- Tingting Liu earned a doctorate in nursing from Emory University in 2015 and a bachelor’s degree in nursing from Sichuan University in China in 2006. She is a registered nurse and previously taught at Auburn University and worked as a research associate at the University of Georgia. Three articles from her dissertation were published in the Western Journal of Nursing Research and Clinical Nursing Research. It compared biological, physical and psychological risk factors for cardiovascular disease among overweight and obese individuals with and without prediabetes. She also examined the effects of a health partner program on improving health status and on reducing cardiovascular risk factors.
- Sherry L. Muir earned a doctorate in public policy and administration from Walden University in Minneapolis, Minnesota, in 2016, a Master of Occupational Therapy from Texas Woman’s University in 1991 and a bachelor’s degree in biology from the University of Missouri-Columbia in 1987. She has been a registered, licensed occupational therapist since 1991, and she began university teaching in 2003, moving to the Department of Occupational Science and Occupational Therapy in the Doisy College of Health Sciences as Saint Louis University in 2006, where she also held an appointment in the School of Medicine. She specializes in occupational therapy in primary care.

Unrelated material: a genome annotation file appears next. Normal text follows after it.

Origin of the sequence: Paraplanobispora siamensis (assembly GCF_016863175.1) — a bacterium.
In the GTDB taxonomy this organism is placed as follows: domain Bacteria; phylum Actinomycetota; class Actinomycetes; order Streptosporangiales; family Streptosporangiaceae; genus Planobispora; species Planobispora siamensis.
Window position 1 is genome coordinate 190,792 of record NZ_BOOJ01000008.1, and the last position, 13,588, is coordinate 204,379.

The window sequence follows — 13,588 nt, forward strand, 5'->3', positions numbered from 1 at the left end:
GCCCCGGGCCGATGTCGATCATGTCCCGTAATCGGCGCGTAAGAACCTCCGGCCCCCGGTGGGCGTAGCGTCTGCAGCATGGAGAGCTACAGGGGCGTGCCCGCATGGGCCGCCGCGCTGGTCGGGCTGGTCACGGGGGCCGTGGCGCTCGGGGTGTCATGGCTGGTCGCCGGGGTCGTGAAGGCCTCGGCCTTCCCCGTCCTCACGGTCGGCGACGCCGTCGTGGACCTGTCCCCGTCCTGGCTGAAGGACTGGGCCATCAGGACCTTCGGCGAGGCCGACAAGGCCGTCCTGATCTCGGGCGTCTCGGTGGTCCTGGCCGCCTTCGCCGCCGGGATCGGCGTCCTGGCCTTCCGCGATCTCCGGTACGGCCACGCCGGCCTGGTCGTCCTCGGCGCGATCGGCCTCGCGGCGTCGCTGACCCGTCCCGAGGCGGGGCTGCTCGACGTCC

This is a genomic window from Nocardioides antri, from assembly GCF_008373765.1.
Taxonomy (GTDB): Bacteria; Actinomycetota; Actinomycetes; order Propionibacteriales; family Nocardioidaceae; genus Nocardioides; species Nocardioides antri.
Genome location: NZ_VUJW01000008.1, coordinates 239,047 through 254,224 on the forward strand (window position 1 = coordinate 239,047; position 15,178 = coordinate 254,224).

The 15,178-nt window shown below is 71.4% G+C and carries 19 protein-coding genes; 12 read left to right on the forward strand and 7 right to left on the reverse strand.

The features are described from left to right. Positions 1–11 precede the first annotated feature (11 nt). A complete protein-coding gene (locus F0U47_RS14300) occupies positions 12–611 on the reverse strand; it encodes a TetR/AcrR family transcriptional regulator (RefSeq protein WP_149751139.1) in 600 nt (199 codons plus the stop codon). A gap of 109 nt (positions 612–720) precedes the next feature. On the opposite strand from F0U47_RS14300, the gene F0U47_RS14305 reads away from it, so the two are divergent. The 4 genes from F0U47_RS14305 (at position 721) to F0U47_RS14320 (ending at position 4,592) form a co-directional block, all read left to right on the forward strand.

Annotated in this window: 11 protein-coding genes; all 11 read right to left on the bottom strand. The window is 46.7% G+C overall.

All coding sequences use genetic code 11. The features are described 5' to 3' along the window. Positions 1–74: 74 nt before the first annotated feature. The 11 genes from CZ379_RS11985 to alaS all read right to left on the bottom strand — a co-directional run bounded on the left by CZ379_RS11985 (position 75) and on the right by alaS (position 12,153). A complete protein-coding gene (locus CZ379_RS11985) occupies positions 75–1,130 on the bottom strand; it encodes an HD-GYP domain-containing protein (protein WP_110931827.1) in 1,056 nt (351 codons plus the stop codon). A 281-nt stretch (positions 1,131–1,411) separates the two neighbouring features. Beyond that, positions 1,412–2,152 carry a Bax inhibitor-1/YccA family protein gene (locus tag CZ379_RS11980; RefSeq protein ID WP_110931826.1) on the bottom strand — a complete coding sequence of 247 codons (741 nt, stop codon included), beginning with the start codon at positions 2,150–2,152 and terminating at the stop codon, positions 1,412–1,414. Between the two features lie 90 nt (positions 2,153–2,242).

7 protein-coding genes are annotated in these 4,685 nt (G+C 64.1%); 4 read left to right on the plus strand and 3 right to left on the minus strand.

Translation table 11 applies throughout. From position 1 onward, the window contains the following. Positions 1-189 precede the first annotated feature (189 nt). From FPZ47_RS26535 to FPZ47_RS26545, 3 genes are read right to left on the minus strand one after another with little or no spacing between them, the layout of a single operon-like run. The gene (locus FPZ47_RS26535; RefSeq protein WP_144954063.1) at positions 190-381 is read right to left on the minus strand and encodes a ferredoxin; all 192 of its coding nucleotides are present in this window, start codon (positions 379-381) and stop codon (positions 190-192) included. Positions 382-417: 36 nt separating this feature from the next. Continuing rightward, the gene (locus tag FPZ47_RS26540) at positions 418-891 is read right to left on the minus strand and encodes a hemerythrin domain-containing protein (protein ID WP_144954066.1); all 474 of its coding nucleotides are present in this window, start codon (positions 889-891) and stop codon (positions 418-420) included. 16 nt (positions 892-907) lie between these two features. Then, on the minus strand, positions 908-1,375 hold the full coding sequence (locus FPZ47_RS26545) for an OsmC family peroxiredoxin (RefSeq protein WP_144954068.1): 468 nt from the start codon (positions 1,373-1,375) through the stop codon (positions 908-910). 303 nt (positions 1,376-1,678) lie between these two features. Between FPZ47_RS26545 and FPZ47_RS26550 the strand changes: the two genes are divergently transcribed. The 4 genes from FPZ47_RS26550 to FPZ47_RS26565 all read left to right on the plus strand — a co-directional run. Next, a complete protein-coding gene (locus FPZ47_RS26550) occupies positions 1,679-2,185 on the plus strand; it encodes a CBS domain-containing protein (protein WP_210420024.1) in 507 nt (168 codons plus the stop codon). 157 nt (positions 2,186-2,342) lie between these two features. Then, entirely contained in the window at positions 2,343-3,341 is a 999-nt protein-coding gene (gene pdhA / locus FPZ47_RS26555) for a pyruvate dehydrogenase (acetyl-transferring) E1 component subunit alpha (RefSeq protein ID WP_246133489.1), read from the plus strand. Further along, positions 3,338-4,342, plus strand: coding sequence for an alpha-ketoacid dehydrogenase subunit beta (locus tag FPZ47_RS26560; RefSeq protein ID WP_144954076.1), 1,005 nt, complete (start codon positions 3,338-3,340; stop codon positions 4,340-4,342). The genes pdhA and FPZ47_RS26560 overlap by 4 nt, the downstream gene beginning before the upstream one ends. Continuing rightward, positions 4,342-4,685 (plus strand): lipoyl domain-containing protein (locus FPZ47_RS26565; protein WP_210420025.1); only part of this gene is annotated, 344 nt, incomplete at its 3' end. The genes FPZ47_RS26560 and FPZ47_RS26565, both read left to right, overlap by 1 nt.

- LJ Shelton earned a doctorate in higher, adult and lifelong education from Michigan State University in 2014 and a master’s degree in college student personnel in 2007 and a bachelor’s degree in sociology and criminology in 2004, both from Ohio University. She has worked as a clinical assistant professor of higher education at the University of Arkansas since 2014. She coordinates the master’s degree program. She was selected last year by NASPA, the Student Affairs Administrators in Higher Education, to participate in its Emerging Faculty Leader Academy. Her research includes a focus on the experiences of undocumented Latinx students.